‘Such a blessing’: Boy, 3, with mobility difficulties gifted off-road wheelchair

SUN VALLEY, Idaho (KIVI) - A 3-year-old boy in Idaho who has difficulties using his arms and legs will now get the opportunity to play outdoors like other kids, thanks to a specialized off-road wheelchair.

Saturday marked a special day for the Wallace family as 3-year-old Teddy received a new off-road wheelchair. The boy was born with arthrogryposis, a condition that makes it difficult for him to use his arms and legs.

“It’s just been such a blessing. I was definitely crying,” said Beth Wallace, Teddy’s mother. “He has had nine surgeries in his short 3 and a half years of life. He has physical therapy every week and occupational therapy and has been through a lot.”

Teddy Wallace, 3, was born with arthrogryposis, a condition that makes it difficult for him to use his arms and legs. He received a new off-road wheelchair that will help him play outdoors.
Teddy Wallace, 3, was born with arthrogryposis, a condition that makes it difficult for him to use his arms and legs. He received a new off-road wheelchair that will help him play outdoors. (Source: KIVI via CNN)

The Wallace family received a grant through the Challenged Athletes Foundation of Idaho, which has a mission to empower lives through sport. They were surprised with a specially designed GRIT off-road wheelchair.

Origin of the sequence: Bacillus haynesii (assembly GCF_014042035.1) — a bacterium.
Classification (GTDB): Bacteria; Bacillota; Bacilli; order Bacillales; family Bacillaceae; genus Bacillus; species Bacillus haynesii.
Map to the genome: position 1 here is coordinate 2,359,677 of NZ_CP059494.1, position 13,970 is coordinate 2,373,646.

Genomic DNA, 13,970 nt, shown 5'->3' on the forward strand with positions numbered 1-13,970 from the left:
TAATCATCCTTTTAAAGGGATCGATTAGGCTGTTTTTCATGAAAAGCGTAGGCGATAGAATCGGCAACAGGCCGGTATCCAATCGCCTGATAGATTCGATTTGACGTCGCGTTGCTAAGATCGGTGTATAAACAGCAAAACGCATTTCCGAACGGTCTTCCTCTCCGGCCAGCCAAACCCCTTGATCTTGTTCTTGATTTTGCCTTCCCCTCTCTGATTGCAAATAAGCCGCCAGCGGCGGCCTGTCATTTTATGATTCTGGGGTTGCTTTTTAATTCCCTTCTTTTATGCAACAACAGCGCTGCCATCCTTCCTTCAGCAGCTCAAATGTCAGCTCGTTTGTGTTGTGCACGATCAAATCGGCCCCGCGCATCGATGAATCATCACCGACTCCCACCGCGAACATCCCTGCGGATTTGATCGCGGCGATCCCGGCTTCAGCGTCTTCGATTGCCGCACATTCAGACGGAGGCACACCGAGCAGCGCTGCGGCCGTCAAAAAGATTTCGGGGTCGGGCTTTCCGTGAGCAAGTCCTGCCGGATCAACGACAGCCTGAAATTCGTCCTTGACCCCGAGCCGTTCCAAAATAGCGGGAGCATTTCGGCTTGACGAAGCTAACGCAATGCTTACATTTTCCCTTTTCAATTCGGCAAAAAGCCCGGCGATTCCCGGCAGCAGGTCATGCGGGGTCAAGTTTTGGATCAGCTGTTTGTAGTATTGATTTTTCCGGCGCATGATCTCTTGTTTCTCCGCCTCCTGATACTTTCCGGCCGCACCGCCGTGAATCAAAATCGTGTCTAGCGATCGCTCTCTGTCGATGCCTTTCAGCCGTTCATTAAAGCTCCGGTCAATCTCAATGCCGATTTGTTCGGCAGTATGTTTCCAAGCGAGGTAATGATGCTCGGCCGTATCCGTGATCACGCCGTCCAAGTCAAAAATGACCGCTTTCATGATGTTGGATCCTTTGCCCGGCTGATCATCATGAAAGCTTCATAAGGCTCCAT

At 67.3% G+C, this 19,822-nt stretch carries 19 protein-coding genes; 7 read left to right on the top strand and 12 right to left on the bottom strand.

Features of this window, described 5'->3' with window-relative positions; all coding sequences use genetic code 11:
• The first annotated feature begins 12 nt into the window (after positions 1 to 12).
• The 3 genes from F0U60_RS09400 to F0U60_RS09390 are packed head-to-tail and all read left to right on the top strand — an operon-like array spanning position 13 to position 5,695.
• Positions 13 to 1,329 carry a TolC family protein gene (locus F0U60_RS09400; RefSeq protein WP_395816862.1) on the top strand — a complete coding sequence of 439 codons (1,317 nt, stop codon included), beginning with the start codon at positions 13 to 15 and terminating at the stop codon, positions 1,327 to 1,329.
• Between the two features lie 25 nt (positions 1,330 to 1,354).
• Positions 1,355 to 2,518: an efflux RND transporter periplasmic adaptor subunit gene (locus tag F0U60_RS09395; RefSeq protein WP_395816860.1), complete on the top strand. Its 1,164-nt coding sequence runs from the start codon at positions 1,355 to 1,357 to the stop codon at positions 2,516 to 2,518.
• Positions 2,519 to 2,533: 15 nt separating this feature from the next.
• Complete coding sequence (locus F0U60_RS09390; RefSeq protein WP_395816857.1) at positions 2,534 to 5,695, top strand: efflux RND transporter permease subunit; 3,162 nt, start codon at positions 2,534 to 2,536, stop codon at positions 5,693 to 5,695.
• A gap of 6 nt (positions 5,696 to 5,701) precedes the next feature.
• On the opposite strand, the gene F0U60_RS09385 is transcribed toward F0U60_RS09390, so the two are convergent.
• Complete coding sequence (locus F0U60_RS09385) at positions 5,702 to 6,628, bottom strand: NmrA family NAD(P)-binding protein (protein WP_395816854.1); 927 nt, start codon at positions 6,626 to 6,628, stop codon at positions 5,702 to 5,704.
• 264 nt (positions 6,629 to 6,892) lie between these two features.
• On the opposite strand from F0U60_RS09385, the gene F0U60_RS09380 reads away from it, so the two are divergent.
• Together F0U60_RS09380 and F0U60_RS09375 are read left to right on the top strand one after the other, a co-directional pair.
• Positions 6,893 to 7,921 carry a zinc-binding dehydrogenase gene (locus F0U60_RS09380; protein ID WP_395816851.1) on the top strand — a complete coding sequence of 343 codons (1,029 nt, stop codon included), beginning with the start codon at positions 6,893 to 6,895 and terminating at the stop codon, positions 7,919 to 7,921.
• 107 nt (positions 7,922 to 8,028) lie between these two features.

“So, GRIT is in the market for off-road wheelchairs but always for adults. When we brought the idea to them to say our kids really want to do it, too, they were a willing partner in saying, ‘Let’s brainstorm this together and do it the right way,’” said Jenn Skeesick with CAF.

For the last eight months, GRIT and CAF worked to design a wheelchair for children, and Teddy got the first one ever built.

“We are really trying to push the envelope on innovation and saying, ‘How can we get our kids out there faster, so that they can fall in love with the outdoors just as quickly as their peers?’ Today was where we knocked down one of those walls,” Skeesick said.

CAF helped nearly 4,000 people all over the world in 2020 with grants worth almost $6 million.

For families like the Wallaces, that help is priceless, and they look forward to seeing what the new wheelchair will mean for Teddy in the future.

“We love the Challenged Athletes Foundation. We are so grateful for their support, how they have embraced us as a family,” Wallace said. “It’s just going to be so great to see him adapt to it.”

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